Still Devastated: Eight Months after Typhoon Haiyan

Rising Voices note: This post continues the series of project updates from our Rising Voices grantee community. In this blog post, Hope Hervilla shares some background information on the circumstances leading to the launching of the Voices of Hope project in Estancia, Philippines.

We are losing hope waiting for the fulfillment of the government’s promises for our livelihood and repair of our damaged houses. Almost all of us are already heavily indebted. We are homeless, jobless, and hungry. We can’t return to our community because have been evicted by the government from our own residential places due to its ‘No Dwell Zone policy’.

Dionesia – Typhoon Haiyan Survivor

Typhoon Haiyan: The worst of our times

Eight months after the strongest typhoon hit the Philippines, the survivors of Typhoon Haiyan (Yolanda in local name) on the island of Panay are still struggling to rise up from the ravages of this deadly storm. On November 8, 2013, Typhoon Haiyan hit central Philippines leaving more than 10,000 people dead, affecting 16.1 million people across nine regions, and displacing around 4.1 million people.

The World Bank report further said that in March, initial government estimates put the total damage to public and private physical assets at P424 billion (approximately 9.7 billion USD), or 3.7 percent of GDP. Recovery and reconstruction will cost P361 billion, or 3.1 percent of GDP, of which around P125 billion (1.1 percent of GDP) would be borne by the government in 2013 and 2014

On July 8th, exactly eight month of the Typhoon Haiyan devastation 100 survivors of Panay Island in Central Philippines came together in Iloilo City to discuss their plight and shared their heartaches and their desperation. The group called themselves “Kusog sang Pumuluyo” or People’s Strength. This became an alliance of Typhoon Haiyan survivors and advocates demanding basic social services and government support for their immediate recovery from the devastation.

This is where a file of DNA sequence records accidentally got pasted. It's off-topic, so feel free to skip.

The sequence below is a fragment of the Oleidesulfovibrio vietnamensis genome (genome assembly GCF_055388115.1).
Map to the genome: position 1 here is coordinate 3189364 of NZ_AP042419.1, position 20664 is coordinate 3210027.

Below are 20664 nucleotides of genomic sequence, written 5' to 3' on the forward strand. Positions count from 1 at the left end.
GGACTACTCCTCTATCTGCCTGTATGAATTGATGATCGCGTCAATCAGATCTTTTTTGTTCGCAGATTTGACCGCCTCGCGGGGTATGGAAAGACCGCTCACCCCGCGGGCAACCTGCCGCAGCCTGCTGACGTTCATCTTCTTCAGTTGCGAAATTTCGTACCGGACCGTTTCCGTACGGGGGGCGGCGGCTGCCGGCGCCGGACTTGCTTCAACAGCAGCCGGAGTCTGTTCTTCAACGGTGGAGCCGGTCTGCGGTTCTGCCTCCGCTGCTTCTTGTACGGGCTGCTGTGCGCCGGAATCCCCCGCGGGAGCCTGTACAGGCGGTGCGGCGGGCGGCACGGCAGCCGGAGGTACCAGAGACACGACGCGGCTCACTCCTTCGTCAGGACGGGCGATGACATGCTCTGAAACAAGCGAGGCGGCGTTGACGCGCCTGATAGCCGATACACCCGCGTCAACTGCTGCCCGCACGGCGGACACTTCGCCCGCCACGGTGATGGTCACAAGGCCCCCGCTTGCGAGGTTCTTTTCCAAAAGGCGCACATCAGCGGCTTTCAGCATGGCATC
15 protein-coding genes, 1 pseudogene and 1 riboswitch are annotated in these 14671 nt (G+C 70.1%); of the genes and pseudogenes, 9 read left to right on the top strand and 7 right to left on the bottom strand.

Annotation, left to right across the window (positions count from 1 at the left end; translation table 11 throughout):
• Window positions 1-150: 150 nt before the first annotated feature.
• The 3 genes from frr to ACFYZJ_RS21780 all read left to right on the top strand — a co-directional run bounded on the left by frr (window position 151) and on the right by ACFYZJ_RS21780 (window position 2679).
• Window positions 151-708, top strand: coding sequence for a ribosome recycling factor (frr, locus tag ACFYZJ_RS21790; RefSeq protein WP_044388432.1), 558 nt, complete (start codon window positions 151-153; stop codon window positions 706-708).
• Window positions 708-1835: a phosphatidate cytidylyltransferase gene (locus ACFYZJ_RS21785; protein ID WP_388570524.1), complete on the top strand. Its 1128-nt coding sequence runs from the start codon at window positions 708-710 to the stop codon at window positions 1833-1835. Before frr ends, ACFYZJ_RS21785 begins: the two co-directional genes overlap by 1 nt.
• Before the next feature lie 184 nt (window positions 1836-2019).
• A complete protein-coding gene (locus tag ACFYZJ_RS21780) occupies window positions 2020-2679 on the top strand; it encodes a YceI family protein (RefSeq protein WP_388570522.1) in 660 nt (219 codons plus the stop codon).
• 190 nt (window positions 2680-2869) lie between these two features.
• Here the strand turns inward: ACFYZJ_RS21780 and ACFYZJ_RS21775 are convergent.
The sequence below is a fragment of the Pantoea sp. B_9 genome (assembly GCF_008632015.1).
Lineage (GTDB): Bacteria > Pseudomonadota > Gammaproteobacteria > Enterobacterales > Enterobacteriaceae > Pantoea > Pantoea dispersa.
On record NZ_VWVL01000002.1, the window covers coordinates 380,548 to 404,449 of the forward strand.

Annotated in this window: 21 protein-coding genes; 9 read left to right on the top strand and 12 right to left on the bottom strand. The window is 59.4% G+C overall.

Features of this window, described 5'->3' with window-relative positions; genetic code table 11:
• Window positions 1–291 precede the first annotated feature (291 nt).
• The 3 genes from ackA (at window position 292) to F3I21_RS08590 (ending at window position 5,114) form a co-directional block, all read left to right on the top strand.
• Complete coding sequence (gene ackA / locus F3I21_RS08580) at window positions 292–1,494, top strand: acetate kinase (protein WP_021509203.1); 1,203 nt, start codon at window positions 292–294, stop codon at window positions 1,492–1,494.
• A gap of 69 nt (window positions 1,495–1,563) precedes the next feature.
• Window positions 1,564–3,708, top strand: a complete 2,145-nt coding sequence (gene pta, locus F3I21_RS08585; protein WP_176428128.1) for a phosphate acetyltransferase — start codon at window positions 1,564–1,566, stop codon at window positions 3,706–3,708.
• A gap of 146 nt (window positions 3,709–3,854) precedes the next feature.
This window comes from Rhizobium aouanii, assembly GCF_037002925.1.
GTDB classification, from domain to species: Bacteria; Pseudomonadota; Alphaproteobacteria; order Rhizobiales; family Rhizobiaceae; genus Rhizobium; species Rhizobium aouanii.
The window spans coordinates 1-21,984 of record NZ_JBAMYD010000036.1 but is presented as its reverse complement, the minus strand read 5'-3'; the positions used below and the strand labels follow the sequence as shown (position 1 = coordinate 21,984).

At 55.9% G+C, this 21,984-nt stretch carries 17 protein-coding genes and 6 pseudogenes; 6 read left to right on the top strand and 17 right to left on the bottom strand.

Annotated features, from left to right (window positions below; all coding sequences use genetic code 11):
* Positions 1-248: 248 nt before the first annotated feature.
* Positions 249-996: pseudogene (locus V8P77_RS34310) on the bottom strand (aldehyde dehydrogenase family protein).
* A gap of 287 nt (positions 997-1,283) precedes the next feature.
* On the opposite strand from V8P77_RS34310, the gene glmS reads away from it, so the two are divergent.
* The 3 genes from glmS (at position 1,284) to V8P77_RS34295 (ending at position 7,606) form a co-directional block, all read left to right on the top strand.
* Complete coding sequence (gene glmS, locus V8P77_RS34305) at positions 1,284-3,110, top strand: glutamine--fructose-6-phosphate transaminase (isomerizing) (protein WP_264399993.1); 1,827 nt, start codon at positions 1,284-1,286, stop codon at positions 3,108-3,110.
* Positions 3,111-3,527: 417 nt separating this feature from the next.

During their exchanges, everyone shared their own experiences and perceptions of government negligence. Livelihood and shelter were their outmost concerns, as well as issues affecting education were aired out. School buildings have yet to be repaired. Children are suffering from the difficult learning environment inside tents donated by foreign donors.

Tent school. Photo by Hope Hervilla

Tent school. Photo by Hope Hervilla

Parents are afraid that their children will get sick due to the congestion inside the tents. On the onset of rainy season, children are vulnerable to upper respiratory diseases. Tents are being blown by strong winds and their children are left with little or no protection from the heavy rains. Storms hit one after another.

It has been a long eight months of agony yet many people feel that the government has not given them the support necessary for immediate recovery.

Estancia: A Small Paradise Crumpled

Estancia is known as the “Alaska of the Philippines” due to its rich fishing grounds. Its panoramic beauty glossed by the different lovely small islands and pristine blue waters of the Visayan Sea charms everyone. Mouth-watering grilled fresh fish, shellfish, and shrimp make delightful meals one can never refuse.

Estancia is a fishing community and a home of more than 25,000 residents primarily engaged in fishing. Its fishing port is a place that never sleeps. It’s a respite from long nights of fishing and a sanctuary as well for fishers and anchorage of boats from neighboring islands during typhoons.

This small paradise island was the hardest hit municipality in Northern Iloilo. It was hammered and crumpled. When Typhoon Haiyan hit the island, it never came to anyone's imagination that they would be able to survive. Stories of survivors make you shiver to the bones of how they struggled to go through the ordeal of world’s deadliest storm that ever happened in their lives. According Global Disaster Alert and Coordination System, Estancia had the highest storm surge measuring 21.8 meters high compared to other affected areas in the country.

The Survivor’s Ordeal

This is the story of a Mary Ann, a survivor, and a mother of four children.

My two year-old daughter was sick and had just gone for a medical check-up when Typhoon Haiyan hit us. In the morning of November 8, I told my eldest daughter to cook some food in preparation for the typhoon. The wind began to blow hardly starting 8:30 in the morning and by 11 o’ clock, our plates from the kitchen were blown and our house received the strong winds. I was afraid and crying holding my 2 year old baby. My husband told me to transfer to another house for safety. Braving the storm, I wrapped my daughter with blankets going out with my husband and other children.